My Lords, I congratulate my noble friend on reading the Statement made in another place by my right honourable friend the Prime Minister. I refer her to part of the Presidency Conclusions dealing with the financial framework for 2007–13 and particularly I refer her to paragraph 34 because that leaves me with a sense of ambiguity. It states: The European Council endorsed the Commission proposal to maintain the ceiling for the own resources at the current level of 1.24 per cent of EU GNI". However, my understanding was that it was part of the ambition of Her Majesty's Government, together with the Governments of Germany, the Netherlands, Sweden and Austria, to have that figure capped at 1 per cent. Is that a short-term proposal—that it should stay at 1.24 per cent—or is it a figure that applies to the period of the next financial perspective, 2007–13?

Within the detail of the financial framework, the Presidency Conclusions state: Policies agreed in accordance with the Treaty shall be consistent with the principles of subsidiarity, proportionality and solidarity. They should also provide added value". I ask my noble friend to consider that at some time she may say to her Cabinet colleagues that when government departments produce explanatory memoranda on European Union matters, the statement of added value should be contained within it, so that we can ensure that a very useful idea is being pursued.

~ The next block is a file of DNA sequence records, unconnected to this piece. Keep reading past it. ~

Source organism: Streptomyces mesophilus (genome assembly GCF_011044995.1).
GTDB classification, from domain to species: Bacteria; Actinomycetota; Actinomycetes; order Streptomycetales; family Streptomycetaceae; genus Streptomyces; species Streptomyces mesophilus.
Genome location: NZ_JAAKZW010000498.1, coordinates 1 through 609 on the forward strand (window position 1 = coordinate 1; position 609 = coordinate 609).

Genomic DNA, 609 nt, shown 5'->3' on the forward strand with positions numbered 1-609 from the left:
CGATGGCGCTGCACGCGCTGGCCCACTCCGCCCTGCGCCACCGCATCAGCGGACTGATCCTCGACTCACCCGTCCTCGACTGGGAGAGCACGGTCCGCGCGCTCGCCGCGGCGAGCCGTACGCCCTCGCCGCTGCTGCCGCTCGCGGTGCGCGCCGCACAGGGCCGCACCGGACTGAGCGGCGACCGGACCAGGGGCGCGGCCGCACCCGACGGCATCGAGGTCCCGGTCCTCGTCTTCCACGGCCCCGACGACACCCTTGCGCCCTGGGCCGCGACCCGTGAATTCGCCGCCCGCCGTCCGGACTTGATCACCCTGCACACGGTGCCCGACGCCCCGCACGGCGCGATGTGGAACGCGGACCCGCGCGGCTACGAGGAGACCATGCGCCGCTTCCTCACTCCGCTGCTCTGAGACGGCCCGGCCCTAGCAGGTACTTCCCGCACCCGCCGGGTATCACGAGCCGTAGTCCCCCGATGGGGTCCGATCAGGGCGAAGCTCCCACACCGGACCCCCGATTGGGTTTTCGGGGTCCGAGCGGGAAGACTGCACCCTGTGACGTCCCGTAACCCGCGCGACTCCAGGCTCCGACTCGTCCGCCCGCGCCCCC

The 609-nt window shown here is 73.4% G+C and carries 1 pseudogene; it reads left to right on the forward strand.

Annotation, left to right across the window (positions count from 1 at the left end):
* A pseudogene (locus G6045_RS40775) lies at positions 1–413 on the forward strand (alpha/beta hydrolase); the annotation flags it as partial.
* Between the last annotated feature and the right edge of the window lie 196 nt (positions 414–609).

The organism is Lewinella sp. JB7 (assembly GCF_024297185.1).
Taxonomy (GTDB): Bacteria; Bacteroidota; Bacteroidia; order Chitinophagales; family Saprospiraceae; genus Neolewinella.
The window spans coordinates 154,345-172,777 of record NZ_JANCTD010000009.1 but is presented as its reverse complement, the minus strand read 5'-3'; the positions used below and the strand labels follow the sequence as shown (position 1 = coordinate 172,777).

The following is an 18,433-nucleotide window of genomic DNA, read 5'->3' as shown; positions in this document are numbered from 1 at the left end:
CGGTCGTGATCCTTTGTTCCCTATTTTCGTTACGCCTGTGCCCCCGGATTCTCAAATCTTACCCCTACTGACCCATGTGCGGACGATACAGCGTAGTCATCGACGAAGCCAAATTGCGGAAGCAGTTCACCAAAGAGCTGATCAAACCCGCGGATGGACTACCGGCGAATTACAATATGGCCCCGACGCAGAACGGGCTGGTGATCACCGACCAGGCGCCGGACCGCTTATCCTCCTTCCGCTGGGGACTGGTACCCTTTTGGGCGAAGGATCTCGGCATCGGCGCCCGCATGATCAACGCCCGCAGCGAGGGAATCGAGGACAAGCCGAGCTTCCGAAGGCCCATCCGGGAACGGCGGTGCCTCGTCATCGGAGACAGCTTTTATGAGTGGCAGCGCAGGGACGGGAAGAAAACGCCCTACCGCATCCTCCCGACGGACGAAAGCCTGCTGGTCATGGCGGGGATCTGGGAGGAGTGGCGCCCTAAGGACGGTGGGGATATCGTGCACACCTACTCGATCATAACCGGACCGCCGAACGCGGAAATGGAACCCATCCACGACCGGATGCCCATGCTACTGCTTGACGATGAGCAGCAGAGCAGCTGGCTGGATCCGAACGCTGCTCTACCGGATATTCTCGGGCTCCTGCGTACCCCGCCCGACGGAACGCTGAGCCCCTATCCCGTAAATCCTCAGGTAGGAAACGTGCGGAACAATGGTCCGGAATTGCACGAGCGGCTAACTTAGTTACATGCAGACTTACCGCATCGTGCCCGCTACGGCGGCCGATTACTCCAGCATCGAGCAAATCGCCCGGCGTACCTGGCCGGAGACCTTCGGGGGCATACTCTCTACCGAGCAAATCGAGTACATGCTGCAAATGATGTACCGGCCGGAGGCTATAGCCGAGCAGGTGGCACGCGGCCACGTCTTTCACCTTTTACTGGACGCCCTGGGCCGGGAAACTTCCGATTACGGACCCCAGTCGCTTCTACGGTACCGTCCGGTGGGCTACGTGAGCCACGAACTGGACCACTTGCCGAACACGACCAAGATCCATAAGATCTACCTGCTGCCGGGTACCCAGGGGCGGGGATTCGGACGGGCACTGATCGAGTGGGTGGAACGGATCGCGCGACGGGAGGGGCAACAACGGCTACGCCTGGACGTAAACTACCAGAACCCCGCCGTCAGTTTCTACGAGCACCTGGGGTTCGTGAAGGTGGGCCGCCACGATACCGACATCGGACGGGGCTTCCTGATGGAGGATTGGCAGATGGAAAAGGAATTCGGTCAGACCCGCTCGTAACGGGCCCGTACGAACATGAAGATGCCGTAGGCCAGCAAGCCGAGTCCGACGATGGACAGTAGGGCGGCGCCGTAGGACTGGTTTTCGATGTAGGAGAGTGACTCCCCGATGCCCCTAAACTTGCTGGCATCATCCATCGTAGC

Baroness Amos

My Lords, my noble friend is quite right. Six member states have argued for a budget of just 1 per cent of GNI. Broadly, we are happy with the progress made under the Dutch presidency. We see the presidency progress report as a fair reflection of the current state of play. However, it is our view that that is only the start of the negotiations. We believe that the priorities of the enlarged Union can be met within a budget of 1 per cent of EU GNI. So we believe that this progress report represents building blocks which contain a range of options that add up to a total budgetary package of 1 per cent of GNI or less. I shall draw the added value point to the attention of my Cabinet colleagues.